Neufeld and Maté raise a challenge that parents be the people that their children are primarily attached to even through the adolescent years. They dismantle the idea that kids naturally shift their attachment to peers and that we should let them. Rather, they soundly argue that we should do everything in our power to keep the focus of kids? attachment.

Neufeld and Maté make a strong case for the idea that our children?s peers are not mature enough to be a focal point for their primary attachment. If our children become peer-focused, then their primary attachment is inherently insecure. This leads to a state of chronic psychological fatigue as the child or adolescent seeks an unconditional connection from a source that cannot provide it. In such a context, a child cannot safely navigate the developmental challenges of establishing his or her own sense of self.

If there is one parenting book that I wish my clients who are parents and the parents of my clients would read, it is this one. Critical developmental steps are being missed in a huge percentage of an entire generation because they are growing up without a sufficient stable attachment. Psychotherapists are seeing it in their offices all the time and are trying to teach psychological flexibility and maturity in clients who were very likely peer-oriented and missed out on the stable attachment. So do your kids this favor. Buy this book. Read this book. Allow yourself to be challenged by this book. And heed its title; hold on to your kids. Don?t let their attachment slip away from you. This will be the best gift you can ever give them.

Now, I would be remiss if I did not warn you that Neufeld and Maté are presenting far more than a parenting strategy. Their book challenges our entire economic and educational systems alongside attitudes about childcare. Their hope is to call into question all the factors that contribute to us, as a society, entrusting the care of our children to people other than parents and primary guardians. Reading their critique of and vision for a new way of conceptualizing raising children is challenging and overwhelming. I can get a little depressed in discussions like this because the vision is so broad that I loose hope. But as Neufeld and Mate unfold their case, they bring it back to the relationship in a deeply stirring way. My blog this month is a way I have attempted to give an accessible application to Neufeld and Mate?s concepts. (CLICK HERE to read ?The Best Parenting Advice I Ever Got?.?)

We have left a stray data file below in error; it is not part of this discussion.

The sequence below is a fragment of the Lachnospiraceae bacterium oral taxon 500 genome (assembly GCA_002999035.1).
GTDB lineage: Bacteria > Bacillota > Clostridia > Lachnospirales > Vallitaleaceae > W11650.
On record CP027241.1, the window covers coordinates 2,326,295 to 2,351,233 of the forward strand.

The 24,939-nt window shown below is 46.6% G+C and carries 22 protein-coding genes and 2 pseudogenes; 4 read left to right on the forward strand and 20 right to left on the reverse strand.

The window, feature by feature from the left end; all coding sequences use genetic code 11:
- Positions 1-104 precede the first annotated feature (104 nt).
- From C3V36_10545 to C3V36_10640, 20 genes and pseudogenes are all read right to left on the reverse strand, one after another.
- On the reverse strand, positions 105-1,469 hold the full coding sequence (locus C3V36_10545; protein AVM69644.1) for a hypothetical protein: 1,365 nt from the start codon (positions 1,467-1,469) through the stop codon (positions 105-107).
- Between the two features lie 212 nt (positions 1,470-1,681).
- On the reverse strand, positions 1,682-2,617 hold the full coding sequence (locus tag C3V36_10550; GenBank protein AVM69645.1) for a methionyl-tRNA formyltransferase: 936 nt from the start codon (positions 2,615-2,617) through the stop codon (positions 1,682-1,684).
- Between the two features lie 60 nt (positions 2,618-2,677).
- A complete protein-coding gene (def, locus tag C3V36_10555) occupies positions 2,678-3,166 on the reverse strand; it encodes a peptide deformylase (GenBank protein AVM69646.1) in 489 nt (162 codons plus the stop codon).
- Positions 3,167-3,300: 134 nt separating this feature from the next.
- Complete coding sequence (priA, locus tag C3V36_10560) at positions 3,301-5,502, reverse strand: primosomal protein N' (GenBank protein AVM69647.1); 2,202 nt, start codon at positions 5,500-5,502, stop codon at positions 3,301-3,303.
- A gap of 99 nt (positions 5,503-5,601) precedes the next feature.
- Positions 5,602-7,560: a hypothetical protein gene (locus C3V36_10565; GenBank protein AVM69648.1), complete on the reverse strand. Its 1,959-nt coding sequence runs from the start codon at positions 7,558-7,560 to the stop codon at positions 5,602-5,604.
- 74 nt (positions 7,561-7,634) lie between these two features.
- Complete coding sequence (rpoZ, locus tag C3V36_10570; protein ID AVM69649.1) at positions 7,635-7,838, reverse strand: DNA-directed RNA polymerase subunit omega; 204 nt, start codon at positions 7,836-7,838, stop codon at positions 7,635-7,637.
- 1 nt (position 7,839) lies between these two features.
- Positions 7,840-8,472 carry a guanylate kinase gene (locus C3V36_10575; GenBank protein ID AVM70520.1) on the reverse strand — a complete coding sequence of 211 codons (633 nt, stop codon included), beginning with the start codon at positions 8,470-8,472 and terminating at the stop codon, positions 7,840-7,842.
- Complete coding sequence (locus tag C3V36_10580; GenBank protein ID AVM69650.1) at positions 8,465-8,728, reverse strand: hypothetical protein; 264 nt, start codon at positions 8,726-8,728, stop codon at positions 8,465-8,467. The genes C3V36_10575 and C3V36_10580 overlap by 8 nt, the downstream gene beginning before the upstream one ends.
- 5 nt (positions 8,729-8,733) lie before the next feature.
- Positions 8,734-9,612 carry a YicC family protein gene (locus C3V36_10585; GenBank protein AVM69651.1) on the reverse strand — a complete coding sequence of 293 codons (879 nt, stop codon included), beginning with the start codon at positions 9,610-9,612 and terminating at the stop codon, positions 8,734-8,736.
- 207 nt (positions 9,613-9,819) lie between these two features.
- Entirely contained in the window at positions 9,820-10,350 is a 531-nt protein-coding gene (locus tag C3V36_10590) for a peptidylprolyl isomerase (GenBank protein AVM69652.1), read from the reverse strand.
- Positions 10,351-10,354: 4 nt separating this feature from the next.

Buy it used here:

Resource of the Month — March

Parables and the Enneagram by Clarence Thomson

Several of you have asked me for a recommendation for a book about the Enneagram Personality Typing System from a Christian perspective. Parables and the Enneagram is my favorite; clear, grounded, and has practical suggestions for each type. The book is great for anyone whatever their spiritual background because Thomson does such a good job describing each of they personality types and fills out his descriptions with Biblical illustrations that deepen the readers? learning.

The Enneagram is a personality typing system that describes nine ways we tend to live our lives in a waking trance, as Thomson puts it. This language connects well with me because I believe that the power of the Enneagram in anyone?s life is to wake us up from the automatic patterns we develop as strategies for survival. Thompson offers these provocative thoughts on page 6 of his introduction.

?The contribution of the Enneagram is to describe the inner geography of each other?s minds. The contribution of the Scripture is to offer alternatives to that geography?..Our Enneagram vision of the world, regardless of which of the nine it is, is in direct conflict with the vision of Jesus.? Thomson says that parables work by capturing your imagination (p.21) and that our Enneagram awareness allows us to be awake to the new possibility embedded in the parable.

I have read many wonderful books on the Enneagram, but I always reference Thomson?s book for the way he describes what each type wants and what they settle for:

ONEs:  Want peace and settle for order.

TWOs:  Want to be loved for their true inner selves and settle for appreciation.
THREEs:  Want to be loved as they are and settle for having a good image.

FOURs:  Want love in the form of a perfect relationship and settle for a vacuum of longing.

FIVEs:   Want richness and abundant life and settle for whatever they can get in their heads.

SIXes:  Want faith and settle for security.

SEVENs:  Want the satisfaction of having enough and settle for more.

EIGHTs:  Want justice and settle for revenge.

NINEs:  Want harmony or unity and they settle for sleep.

I hope this functions as a teaser and not a spoiler. The book will fill out the reader?s understanding of themselves and the Enneagram. Clarence Thomson has a unique perspective that is, in my opinion, underutilized in Enneagram circles.